Tuesday, April 26, 2022

Lived Experience

I don't want to be merely dismissive of the modern fondness for the term - which is what everyone says when they are being merely dismissive. It seems to be mostly on the lips of younger people who believe they are not being heard, and even oppressed. I have no doubt it just feelz true to them. I note in passing that a primary symptom of Borderline Personality Disorder is the belief that "If you don't agree with me you must not really, really be listening to me."  This can persist in the face of an amazing amount of obvious evidence to the contrary. They just can't see it. 

Yet let me offer a serious counter to that thought. If you have not had some responsibility for the life of another person, you don't have any real lived experience. That other person might be a spouse, a parent, a parish, employees you care about, a school or ministry, or very especially a child, but without that you do not have a life shared with the long history of interconnected humanity.  Weak ties with people who merely agree with you don't count.  Emphatically don't count. Unless what happens to some other person (perhaps in extremes some other entity or cause, but I grant that grudgingly) affects you as deeply as what happens to you yourself, you haven't a clue.  Let me pick an example conveniently: Are you a young high-status athlete or entertainer (especially male) who feels victimised because you 'n your friends can't just go and have a good time and don't get what you feel is proper respect from the police?  Care for your aging parent, or a child, or a spouse with some real problem and get back to me later, wouldja? Because you have no lived experience until you have shared in humanity that way.


james said...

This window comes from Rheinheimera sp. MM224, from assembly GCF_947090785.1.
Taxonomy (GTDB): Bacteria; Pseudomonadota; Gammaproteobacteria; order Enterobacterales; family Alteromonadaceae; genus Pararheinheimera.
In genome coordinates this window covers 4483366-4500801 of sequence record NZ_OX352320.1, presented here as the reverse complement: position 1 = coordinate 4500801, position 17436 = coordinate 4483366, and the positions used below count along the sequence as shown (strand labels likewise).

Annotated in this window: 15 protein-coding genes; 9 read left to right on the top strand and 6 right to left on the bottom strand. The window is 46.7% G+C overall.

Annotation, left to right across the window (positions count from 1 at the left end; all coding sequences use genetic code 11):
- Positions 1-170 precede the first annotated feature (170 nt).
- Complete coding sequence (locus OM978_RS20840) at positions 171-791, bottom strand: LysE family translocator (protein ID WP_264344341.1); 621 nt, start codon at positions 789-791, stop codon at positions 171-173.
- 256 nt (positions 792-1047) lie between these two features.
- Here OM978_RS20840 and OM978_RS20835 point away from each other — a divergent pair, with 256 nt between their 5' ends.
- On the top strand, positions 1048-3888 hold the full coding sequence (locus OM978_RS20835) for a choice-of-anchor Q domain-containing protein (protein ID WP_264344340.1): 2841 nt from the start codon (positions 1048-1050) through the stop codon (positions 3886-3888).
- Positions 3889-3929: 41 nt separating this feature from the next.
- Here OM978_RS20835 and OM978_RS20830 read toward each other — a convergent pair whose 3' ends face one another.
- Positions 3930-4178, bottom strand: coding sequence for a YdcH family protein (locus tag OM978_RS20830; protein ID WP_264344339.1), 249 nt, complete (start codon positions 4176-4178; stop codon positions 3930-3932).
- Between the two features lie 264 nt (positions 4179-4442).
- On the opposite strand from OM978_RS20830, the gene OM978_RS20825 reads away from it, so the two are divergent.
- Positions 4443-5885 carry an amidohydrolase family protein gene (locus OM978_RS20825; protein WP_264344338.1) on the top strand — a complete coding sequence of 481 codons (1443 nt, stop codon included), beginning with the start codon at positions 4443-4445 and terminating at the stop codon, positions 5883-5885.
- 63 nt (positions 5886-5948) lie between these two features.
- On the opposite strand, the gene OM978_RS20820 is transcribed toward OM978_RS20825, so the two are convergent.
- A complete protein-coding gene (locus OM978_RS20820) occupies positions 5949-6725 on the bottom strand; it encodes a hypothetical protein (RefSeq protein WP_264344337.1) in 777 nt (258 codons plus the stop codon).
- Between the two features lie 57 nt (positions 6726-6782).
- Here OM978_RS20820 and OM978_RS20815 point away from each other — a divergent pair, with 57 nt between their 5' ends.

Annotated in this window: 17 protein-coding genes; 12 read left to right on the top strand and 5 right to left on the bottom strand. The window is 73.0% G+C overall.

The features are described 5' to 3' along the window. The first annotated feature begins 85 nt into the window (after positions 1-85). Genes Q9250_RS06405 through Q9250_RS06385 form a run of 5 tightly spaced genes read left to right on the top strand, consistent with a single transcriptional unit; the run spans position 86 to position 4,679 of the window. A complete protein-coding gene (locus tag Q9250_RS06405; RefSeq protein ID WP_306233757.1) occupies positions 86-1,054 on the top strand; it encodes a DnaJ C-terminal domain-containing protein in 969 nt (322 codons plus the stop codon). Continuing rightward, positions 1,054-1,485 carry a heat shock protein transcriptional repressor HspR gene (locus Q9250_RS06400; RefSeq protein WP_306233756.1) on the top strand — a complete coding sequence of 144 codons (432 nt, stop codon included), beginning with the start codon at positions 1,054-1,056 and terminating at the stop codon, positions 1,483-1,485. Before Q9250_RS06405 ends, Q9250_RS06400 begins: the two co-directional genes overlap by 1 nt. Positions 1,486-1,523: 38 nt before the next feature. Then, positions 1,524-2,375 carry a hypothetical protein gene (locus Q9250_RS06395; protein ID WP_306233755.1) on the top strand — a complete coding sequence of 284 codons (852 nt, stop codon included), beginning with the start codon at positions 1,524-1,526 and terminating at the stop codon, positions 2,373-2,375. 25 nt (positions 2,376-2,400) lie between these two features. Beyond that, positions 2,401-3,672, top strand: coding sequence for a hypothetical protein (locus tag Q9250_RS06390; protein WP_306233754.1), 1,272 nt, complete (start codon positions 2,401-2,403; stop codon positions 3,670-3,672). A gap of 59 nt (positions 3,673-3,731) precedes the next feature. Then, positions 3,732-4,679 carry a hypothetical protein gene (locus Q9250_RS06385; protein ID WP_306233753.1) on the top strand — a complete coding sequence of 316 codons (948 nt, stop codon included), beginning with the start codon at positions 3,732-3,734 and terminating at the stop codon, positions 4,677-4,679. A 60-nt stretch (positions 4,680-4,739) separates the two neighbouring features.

There's still room for "lived experience" in more restricted domains--for instance to assure a newbie that the tedious aspects of the job are worth it and that there can be non-monetary rewards. But yes, critiquing the football plays when you've never held the ball or taken a hit--why should anyone listen?

Cranberry said...

It is hard to be charitable to the entitled.

You, I, we, anyone, can have many worldly goods and success, but lack the connections that limn life's forms.

In noodling about with our family's genealogy, primarily through Family Search, I've noticed that a great deal of the work is done by volunteers reconstructing their own family. That means that people without children can be left out.

They vanish from the record, as if they never existed.

Do the annoying entitled, without family or real friends, know that? I don't know. But they vanish from the longer record.

Assistant Village Idiot said...

It's an interesting tie-in to genealogy, as I have done a lot of the back-tracing in our family. Some lines immediately went to work that had already been done, by thorough people who recorded all siblings and children. I was never interested in anything but the steady growth of the tree going back to my direct ancestors. Occasionally there would be an interesting side-story, like the wastrel brother who married a niece of General John Stark and proceeded to spend through her inherited fortune before dying in the poor house. But yes, in such a line the childless would quickly become invisible to succeeding generations. I do have a cousin who keeps track of all those. It is the opposite of another chart we have in the house, of all the descendants of two of the immigrant ancestors, so we can find out how people are related to us and where they come from in the tree. My great aunt was the composer of that, as she kept track of her siblings and cousins and even many second cousins in her life, including some back in Sweden. It is ironic, I supposed, because as beloved as she was, she was unmarried and childless and will disappear pretty quickly when living memory of her has died out. She died in 1983, so that's not going to be 2-3 more decades. Because of the intensity of her involvement and the rescue of relatives she very much had "lived experience." Yet even as a young man I could tell she was an exception in that.